"The Last Temptation of Christ"

Martin Scorsese's life-size religious portrait really was scandalous, but not because Jesus and Mary Magdalene had sex.

By Andrew O'Hehir

Executive Editor

Published March 6, 2001 8:00PM (EST)

"The Last Temptation of Christ"
Directed by Martin Scorsese
Starring Willem Dafoe, Harvey Keitel, Barbara Hershey, Harry Dean Stanton, David Bowie
Home Vision/Criterion Collection; widescreen anamorphic (original 1.85:1 aspect ratio)
Extras: Commentary by director, star and screenwriters; director's on-location video; Peter Gabriel interview; more

As screenwriter Paul Schrader explains on the commentary track included on this disc, those who were horrified by "The Last Temptation of Christ" picked the wrong reasons. Most of the controversy focused on a scene in which Jesus and Mary Magdalene make love, but that, of course, only happens in the dying Christ's imagination, as Satan is tempting him with visions of the normal life he has given up. The real heresy in "Last Temptation" (which Schrader adapted from the novel by Nikos Kazantzakis) is its depiction of Judas as Jesus' most loving and loyal disciple, chosen for the difficult act of betrayal necessary to ensure human salvation. Nobody noticed, and so a film intended as a reverent, deeply serious exploration of faith was widely understood, for better or worse, as blasphemous.

More than a dozen years after its release, it's tough to see "Last Temptation" as shocking (even if Blockbuster still refuses to carry it). It's a lovely, measured and deeply earnest work. It balances a realistic view of first century Palestine -- its Mediterranean light and air, its culture of Judaic splinter cults and Messianic fervor -- against a sincere consideration of how an ordinary man might learn he is divine. It also balances, as Schrader observes, his own Dutch Calvinist background, with its focus on logic and reason, and the bloody aesthetic-symbolic character of Martin Scorsese's working-class Catholicism.

In his espresso-fueled portion of the commentary track, Scorsese observes that Willem Dafoe as Jesus is in some ways a conventional choice, since he looks exactly like the neatly groomed Caucasian shown in generations of Sunday-school picture books. But Dafoe is also a profoundly serious actor from the alternative theater world, always on a mission to rub the physical and intellectual fibers of his character down to their threads. His intensely felt performance makes the crucifixion scene a landmark moment in Scorsese's film career and in the history of cinematic attempts to capture the Passion.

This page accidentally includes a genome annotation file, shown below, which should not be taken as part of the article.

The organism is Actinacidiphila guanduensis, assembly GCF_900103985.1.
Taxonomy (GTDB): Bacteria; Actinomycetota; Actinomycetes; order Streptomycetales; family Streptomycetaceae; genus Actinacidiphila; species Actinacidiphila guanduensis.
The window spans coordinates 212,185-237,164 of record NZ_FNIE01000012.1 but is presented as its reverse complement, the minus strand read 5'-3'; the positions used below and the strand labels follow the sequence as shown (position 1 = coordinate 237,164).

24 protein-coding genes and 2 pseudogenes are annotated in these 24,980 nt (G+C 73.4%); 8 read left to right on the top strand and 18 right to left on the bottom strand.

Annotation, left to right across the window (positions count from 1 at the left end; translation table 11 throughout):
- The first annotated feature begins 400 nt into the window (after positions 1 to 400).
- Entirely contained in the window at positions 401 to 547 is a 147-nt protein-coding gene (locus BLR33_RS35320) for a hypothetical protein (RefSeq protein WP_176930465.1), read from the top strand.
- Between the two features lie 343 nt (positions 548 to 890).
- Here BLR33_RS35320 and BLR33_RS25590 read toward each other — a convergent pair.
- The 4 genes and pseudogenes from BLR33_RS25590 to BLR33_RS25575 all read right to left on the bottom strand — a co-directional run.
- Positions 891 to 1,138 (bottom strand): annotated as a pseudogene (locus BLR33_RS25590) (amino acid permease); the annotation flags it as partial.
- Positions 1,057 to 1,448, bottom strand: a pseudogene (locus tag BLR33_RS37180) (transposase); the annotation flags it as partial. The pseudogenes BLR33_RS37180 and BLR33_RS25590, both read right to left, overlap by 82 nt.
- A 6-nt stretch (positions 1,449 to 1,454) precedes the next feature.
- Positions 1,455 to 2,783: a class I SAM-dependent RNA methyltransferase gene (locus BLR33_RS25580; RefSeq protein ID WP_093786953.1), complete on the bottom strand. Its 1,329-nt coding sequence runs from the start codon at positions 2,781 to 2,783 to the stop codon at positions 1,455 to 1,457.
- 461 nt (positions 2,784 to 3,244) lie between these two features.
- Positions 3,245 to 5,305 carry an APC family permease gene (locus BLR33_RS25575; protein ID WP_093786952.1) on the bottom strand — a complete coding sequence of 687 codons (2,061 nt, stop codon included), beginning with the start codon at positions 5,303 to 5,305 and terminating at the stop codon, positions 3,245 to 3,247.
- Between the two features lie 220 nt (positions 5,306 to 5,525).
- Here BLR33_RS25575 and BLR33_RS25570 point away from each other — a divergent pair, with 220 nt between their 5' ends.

Harvey Keitel still seems uncomfortable with much of Judas' dialogue (although he has some fine moments), but the cast as a whole is full of wonders, from Andre Gregory as John the Baptist to Harry Dean Stanton as the evangelist who finally convinces Christ he can't avoid his destiny. As the soulful and lovely Mary Magdalene, Barbara Hershey is so good, and, yes, so sexy, that one wishes her part were more developed. As the filmmakers explain, this was an intimate epic, shot in Morocco on a limited budget and a short schedule. Scorsese observes that working with B-movie director Roger Corman taught him to use extras over and over again; the same four Roman soldiers reappear throughout the film. But at least in 1988, it was the only Christ film that reflected a human scale true to its subject and setting.

The commentary track, also featuring Dafoe and uncredited co-writer Jay Cocks, is crammed with detail and debate about the research, historical sources and personal struggle that underpinned the film, not merely factoids about how scenes were lit. Scorsese's edgy on-set video, shot with a VHS camera, is fascinating in small doses, and there's a wealth of background material, production stills, costume sketches and so forth. The Peter Gabriel interview may be superfluous (though his influential world-music fusion score remains terrific) but this well-packaged Criterion offering is a must for Scorsese fans of all persuasions, and may even convert some of the Gentiles.

By Andrew O'Hehir

Andrew O'Hehir is executive editor of Salon.

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